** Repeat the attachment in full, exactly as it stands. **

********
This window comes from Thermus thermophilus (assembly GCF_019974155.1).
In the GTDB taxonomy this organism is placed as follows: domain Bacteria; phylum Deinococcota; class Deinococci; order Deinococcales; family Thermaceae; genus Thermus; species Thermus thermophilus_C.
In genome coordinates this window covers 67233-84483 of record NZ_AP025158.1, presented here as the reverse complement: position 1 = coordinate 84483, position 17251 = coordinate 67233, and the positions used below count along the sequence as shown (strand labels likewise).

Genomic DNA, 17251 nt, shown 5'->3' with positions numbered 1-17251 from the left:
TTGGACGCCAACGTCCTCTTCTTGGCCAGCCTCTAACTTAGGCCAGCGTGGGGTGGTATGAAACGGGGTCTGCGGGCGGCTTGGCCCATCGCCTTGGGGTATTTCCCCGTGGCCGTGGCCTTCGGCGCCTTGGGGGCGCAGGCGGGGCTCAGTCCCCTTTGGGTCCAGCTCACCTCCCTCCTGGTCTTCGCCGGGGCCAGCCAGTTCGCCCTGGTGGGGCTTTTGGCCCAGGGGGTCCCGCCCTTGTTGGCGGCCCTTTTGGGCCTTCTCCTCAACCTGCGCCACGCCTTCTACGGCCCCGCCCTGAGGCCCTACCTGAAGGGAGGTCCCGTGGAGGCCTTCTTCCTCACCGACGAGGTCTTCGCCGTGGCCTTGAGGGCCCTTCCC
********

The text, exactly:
This window comes from Thermus thermophilus (assembly GCF_019974155.1).
In the GTDB taxonomy this organism is placed as follows: domain Bacteria; phylum Deinococcota; class Deinococci; order Deinococcales; family Thermaceae; genus Thermus; species Thermus thermophilus_C.
In genome coordinates this window covers 67233-84483 of record NZ_AP025158.1, presented here as the reverse complement: position 1 = coordinate 84483, position 17251 = coordinate 67233, and the positions used below count along the sequence as shown (strand labels likewise).

Genomic DNA, 17251 nt, shown 5'->3' with positions numbered 1-17251 from the left:
TTGGACGCCAACGTCCTCTTCTTGGCCAGCCTCTAACTTAGGCCAGCGTGGGGTGGTATGAAACGGGGTCTGCGGGCGGCTTGGCCCATCGCCTTGGGGTATTTCCCCGTGGCCGTGGCCTTCGGCGCCTTGGGGGCGCAGGCGGGGCTCAGTCCCCTTTGGGTCCAGCTCACCTCCCTCCTGGTCTTCGCCGGGGCCAGCCAGTTCGCCCTGGTGGGGCTTTTGGCCCAGGGGGTCCCGCCCTTGTTGGCGGCCCTTTTGGGCCTTCTCCTCAACCTGCGCCACGCCTTCTACGGCCCCGCCCTGAGGCCCTACCTGAAGGGAGGTCCCGTGGAGGCCTTCTTCCTCACCGACGAGGTCTTCGCCGTGGCCTTGAGGGCCCTTCCC